• Never take an interview just "for practice." By doing so, you are deceiving the organization about your intentions and interest, and denying an opportunity to a genuinely interested candidate.
  • Always be honest about the information you provide, both on your resume and in an interview. Not doing so can come back to haunt you, even many years later, if it is discovered that you gave misinformation.

Types of interviews.  [top]

  • Behavioral Interview: This type of interview is based on the theory that past performance is the best indicator of future performance. Emphasis is put on detailed examples as opposed to hypothetical situations. For example, merely stating that you were in a leadership position will not suffice to emphasize your supposed leadership skills. The interviewee must describe action he/she took and give examples of situations. These questions are usually open-ended and do not elicit a certain desired response.
  • Stress Interview: Also known as a confrontational interview, this is one in which a deliberate attempt is made to make you feel uncomfortable in order to assess how you might handle a stressful situation. This may include deliberate attempts to bring out weaknesses, long periods of silence, or interruptions. As with all interviews, keep calm and think before answering a question. In other words, "roll with the punches," and remember that it is a technique designed to elicit a reaction.
  • Case Studies: These are most common with consulting interviews. A candidate is given a problem to solve and the object is not to come to a specific solution, but to allow the interviewer to observe your analytical and problem-solving skills through the process you take to reach a conclusion. For example, you might be asked "How many light bulbs are necessary to light New York City?"

Some interview questions to prepare for...  [top]

The following are some questions to use when preparing and practicing for your interviews. Keep in mind that these are not all of the possibilities, but rather a range of topics that are commonly covered during the interview process. Practice answering these and similar question out loud, not in your head.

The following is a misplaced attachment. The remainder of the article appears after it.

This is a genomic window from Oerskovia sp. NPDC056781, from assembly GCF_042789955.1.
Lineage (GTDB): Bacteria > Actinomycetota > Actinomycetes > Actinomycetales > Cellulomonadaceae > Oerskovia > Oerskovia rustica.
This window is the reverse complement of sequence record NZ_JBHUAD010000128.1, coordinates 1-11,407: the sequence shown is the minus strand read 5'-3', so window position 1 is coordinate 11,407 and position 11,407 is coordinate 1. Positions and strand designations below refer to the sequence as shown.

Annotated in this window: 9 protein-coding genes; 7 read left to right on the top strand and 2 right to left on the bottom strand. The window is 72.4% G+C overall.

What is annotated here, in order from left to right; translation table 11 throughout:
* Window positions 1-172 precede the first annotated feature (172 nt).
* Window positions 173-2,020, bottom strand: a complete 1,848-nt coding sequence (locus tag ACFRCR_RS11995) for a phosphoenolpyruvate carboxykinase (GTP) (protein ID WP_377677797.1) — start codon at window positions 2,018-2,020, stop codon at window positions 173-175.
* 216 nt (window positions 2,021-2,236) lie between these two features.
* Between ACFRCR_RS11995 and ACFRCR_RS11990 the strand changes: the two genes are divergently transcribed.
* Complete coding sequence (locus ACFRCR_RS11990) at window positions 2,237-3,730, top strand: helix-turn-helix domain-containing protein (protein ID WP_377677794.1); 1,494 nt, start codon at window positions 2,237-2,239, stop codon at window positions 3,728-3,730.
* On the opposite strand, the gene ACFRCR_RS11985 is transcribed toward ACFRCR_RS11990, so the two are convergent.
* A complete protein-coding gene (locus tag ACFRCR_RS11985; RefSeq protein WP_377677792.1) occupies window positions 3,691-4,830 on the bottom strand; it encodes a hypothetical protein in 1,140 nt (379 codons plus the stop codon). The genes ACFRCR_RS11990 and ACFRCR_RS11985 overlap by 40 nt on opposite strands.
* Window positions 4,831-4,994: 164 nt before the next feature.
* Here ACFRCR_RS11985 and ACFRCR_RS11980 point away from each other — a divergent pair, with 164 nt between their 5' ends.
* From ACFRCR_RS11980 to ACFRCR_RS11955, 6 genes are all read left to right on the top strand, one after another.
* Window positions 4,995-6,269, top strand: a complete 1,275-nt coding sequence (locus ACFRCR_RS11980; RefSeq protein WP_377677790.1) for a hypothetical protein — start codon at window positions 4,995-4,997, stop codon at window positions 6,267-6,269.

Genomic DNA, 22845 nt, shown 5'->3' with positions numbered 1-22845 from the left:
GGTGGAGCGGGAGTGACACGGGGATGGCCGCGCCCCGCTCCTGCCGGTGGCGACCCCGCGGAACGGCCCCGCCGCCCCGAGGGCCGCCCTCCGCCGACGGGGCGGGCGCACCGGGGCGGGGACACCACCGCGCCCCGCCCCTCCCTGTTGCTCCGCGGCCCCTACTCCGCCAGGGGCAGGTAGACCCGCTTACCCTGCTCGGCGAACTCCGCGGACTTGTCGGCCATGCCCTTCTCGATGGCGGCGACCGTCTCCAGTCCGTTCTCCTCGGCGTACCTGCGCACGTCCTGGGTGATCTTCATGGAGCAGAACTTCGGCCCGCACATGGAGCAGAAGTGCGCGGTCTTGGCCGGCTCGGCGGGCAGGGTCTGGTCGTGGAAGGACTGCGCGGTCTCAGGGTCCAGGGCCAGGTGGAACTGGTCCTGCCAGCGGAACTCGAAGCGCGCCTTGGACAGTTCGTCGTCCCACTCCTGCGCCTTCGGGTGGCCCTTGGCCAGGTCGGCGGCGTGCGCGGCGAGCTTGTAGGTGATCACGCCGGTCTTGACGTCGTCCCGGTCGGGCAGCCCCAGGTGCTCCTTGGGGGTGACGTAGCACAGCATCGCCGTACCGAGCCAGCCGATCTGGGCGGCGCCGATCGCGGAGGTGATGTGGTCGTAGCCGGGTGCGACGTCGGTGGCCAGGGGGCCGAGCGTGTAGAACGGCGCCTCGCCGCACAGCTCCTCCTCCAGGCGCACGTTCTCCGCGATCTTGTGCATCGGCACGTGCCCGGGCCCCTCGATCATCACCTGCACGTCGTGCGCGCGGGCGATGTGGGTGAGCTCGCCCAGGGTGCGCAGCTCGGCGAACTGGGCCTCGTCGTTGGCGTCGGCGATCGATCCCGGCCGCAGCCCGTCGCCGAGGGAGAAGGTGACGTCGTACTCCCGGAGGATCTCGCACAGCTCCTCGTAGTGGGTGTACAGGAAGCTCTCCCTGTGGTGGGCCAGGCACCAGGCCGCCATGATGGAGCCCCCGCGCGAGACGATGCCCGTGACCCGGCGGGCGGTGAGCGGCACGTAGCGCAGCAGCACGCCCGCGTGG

Practice until you are able to answer these with ease and confidence. Don't memorize your answers or they will sound that way. Use these questions as your opportunity to demonstrate how your skills and experience make you the best candidate by referring to the qualifications of the position and making a direct connection. Remember to always be positive and honest when answering.

  1. Tell me about yourself.
  2. Why should we hire someone with a liberal arts background as opposed to someone with a more technical background?
  3. What are your strengths? Your weaknesses?
  4. Tell me about your internship at XYZ organization.
  5. How would you describe yourself? How would your peers describe you?
  6. What do you know about our company?
  7. Why did you choose to major in ______?
  8. Tell me how your education and coursework provides a good background for this job.
  9. Describe a situation when you needed to solve a problem.
  10. What can you contribute to this position and to this company?
  11. What has been your most recent accomplishment?
  12. If you had to do anything over, what would it be, how would you change it, and why?